Protecting our religious freedom requires the vigilance of the American people and of government at all levels. Within my Administration, the Department of Justice is acting to protect religious freedom, including prosecuting those who attack people or places of worship because of religious affiliation. The Depart-ment of Education has issued new guidelines that allow students to engage in constitutionally protected religious activity in public schools. These guidelines protect, for example, students' rights to say a prayer before meals in the cafeteria, to gather with other students before school to pray, and to engage in other expressions of personal faith.
-- President George W. Bush, proclamation of Religious Freedom Day, 2004
Like too many things Bush signs his name to, the above quote is bullshit. For Bush and the republican party, 'religious freedom' means the freedom to be an evangelical christian. Jews are tolerated, everyone else is screwed. Bush goes on in his proclamation to brag about his support for 'faith-based' initiatives -- neglecting to mention that this program is 100% christian. I'm a little lost on what the hell giving federal tax dollars to churches has to do with religious freedom anyway -- if the government isn't pumping money into these churches, how does that make them less free?
The fully christian Community and Faith-Based Initiatives program is a great example of why there's a separation of church and state; when government gets involved in religion, it gets into the business of deciding which are real religions. If you're giving money to a christian daycare, would you have to give money to a daycare for worshippers of Zeus and, if not, why not?
We get a glimpse of what happens when government decides what's not a real religion from the Washington Post:
On July 6, [Don Larsen] applied to become the first Wiccan chaplain in the U.S. armed forces [after converting from pentacostal], setting off an extraordinary chain of events. By year's end, his superiors not only denied his request but also withdrew him from Iraq and removed him from the chaplain corps, despite an unblemished service record.
Adherents of Wicca, one of the nation's fastest-growing religions, contend that Larsen is a victim of unconstitutional discrimination. They say that Wicca, though recognized as a religion by federal courts and the Internal Revenue Service, is often falsely equated with devil worship.
"Institutionalized bigotry and discriminatory actions . . . have crossed the line this time," says David L. Oringderff, a retired Army intelligence officer who is an elder in the Sacred Well Congregation, the Texas-based Wiccan group that Larsen joined.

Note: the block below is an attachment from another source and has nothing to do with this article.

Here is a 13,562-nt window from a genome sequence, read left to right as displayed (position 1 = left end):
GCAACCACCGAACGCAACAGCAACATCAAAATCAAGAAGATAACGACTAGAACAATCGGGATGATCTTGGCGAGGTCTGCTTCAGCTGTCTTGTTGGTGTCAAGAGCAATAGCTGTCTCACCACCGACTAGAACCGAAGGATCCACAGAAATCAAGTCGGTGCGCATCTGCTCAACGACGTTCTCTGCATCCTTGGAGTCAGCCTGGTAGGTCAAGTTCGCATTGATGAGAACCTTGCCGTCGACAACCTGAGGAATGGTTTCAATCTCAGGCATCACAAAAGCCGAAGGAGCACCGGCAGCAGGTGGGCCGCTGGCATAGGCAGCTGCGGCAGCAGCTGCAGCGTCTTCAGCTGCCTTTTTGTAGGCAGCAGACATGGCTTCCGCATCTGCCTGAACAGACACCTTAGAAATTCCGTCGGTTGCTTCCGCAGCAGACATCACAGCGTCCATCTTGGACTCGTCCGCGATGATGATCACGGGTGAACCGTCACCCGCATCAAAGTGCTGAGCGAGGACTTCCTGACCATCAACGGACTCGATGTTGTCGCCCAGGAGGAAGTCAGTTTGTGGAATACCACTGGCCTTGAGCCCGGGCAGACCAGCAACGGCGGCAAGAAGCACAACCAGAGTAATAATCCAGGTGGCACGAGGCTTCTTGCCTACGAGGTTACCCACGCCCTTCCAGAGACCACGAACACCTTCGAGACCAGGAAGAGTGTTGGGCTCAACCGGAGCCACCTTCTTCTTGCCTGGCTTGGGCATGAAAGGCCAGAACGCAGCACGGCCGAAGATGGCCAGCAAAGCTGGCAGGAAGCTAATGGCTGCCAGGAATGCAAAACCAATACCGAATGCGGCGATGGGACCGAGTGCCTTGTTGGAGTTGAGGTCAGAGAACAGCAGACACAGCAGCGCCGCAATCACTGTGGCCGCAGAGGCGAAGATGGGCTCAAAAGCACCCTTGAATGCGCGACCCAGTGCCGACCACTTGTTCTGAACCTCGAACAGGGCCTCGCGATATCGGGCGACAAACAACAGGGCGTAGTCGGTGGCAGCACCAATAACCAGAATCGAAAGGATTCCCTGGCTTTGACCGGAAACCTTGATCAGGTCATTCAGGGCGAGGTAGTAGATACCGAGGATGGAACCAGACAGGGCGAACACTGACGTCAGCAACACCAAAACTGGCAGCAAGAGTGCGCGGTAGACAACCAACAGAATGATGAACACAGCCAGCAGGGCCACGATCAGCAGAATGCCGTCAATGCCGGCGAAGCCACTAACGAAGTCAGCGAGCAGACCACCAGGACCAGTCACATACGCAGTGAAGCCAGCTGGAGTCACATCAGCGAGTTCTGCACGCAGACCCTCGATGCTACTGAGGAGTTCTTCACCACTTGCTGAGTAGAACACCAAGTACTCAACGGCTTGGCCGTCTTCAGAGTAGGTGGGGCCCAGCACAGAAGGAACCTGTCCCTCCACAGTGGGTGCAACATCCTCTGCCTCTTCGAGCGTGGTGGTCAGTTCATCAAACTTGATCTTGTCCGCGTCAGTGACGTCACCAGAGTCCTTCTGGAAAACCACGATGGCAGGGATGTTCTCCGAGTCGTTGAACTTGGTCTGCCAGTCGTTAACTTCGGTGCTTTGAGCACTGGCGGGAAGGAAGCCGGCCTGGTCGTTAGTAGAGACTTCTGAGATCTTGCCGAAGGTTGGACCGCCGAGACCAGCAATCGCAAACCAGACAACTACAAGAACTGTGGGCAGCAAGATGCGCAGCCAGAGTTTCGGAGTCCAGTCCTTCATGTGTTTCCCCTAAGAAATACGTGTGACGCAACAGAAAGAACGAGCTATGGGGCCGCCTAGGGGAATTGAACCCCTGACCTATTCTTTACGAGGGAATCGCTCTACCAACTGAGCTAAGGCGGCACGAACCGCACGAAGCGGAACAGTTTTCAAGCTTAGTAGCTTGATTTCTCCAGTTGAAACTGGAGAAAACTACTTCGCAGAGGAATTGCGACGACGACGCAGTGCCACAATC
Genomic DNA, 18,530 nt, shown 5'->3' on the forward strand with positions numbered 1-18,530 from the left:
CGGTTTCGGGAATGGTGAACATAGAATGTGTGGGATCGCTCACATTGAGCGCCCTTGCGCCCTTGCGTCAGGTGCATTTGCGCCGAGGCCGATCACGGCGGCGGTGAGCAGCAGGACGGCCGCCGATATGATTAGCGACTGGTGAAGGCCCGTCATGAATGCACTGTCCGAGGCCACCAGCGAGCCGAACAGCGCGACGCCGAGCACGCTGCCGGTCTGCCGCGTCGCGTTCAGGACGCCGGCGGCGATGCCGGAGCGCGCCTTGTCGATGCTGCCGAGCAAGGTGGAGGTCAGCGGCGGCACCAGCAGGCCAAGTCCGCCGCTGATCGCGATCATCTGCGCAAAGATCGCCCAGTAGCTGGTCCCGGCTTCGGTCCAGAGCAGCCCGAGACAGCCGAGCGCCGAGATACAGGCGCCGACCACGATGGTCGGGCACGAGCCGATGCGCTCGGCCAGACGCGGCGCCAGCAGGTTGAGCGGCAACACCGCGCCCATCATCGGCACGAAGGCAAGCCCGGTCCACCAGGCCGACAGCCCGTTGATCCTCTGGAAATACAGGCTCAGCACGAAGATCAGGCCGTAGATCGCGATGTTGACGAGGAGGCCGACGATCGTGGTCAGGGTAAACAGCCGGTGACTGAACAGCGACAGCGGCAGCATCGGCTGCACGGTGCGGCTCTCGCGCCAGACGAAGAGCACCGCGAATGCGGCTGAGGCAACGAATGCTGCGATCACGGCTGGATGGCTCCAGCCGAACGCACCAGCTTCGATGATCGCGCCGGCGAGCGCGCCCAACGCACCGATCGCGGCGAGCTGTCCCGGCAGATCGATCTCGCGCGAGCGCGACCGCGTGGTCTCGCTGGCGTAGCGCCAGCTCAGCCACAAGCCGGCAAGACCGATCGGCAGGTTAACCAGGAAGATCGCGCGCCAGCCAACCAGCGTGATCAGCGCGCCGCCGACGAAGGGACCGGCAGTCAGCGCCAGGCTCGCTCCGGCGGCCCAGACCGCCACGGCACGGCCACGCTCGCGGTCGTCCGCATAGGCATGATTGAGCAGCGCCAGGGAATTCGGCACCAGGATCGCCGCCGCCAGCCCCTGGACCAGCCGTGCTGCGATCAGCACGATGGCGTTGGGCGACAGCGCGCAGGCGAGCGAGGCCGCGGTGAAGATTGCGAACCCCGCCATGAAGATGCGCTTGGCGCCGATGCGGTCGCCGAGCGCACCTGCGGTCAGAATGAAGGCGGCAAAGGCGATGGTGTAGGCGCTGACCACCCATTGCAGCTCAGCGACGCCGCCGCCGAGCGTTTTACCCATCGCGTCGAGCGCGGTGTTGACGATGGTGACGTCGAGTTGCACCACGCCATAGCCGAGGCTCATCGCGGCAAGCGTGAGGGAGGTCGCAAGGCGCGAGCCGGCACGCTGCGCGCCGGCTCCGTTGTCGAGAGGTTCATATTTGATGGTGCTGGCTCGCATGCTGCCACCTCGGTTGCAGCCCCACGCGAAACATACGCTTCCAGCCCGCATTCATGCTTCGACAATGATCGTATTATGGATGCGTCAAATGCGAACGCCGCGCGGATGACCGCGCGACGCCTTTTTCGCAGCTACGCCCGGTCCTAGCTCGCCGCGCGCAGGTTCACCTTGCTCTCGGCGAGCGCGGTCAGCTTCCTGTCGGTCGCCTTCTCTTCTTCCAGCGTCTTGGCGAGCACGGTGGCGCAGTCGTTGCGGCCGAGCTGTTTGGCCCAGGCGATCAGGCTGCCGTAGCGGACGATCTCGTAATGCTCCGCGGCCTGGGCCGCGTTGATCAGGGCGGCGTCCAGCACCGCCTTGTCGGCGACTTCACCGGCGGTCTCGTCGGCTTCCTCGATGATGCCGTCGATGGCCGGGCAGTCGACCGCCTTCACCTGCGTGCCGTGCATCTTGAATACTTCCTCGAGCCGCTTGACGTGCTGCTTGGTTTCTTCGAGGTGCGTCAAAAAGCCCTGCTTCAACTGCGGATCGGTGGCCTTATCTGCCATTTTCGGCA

The problem is that those who have "falsely equated" Wicca "with devil worship" are right wing evangelicals (i.e., the republican base). There's some talk of magic in Wicca, but to tell the truth, I've never been able to see any difference between magic and miracle. Looks like pretty much the same thing to me.
Besides, even if Wicca were satanism, so what? On what legal basis do you get to discriminate against satanists? Like Jesus, Satan isn't mentioned in the Constitution. The relevant text of the First Amendment reads, "Congress shall make no law respecting an establishment of religion, or prohibiting the free exercise thereof..." Where does it say that government's in the business of deciding what's a 'good religion' and which are 'bad' ones? Where does it say government can go ahead and prohibit the free exercise of 'bad religion?'
Yet the Pentagon gets to diss wiccans -- mostly because people from another, more dominant religion think they're a 'bad religion.' People have been fighting since 2005 to get a soldier a wiccan symbol on his grave marker. Does that sound like religious freedom to you?
Government interference in religion is the enemy of religion. Bush's 'faith-based' program is the opposite of religious freedom. When Don Larsen was a pentacostal, he was allowed to actively recruit converts; as a wiccan, he's not even allowed to be a chaplain. Again, does that sound like religious freedom to you?
Whether or not Wicca is legit or true or whatever is beside the point. As an atheist, this whole christian thing looks pretty goofy to me, as well. But you've got a right to believe it.
And if you have a right to believe in christianity, you have the right to believe anything. You can even make up your own damned religion and practice that -- you wouldn't be the first.
Scratch that. You used to have that right. Religious freedom has been taken from you. The government now gets to judge the legitimacy of your religious beliefs.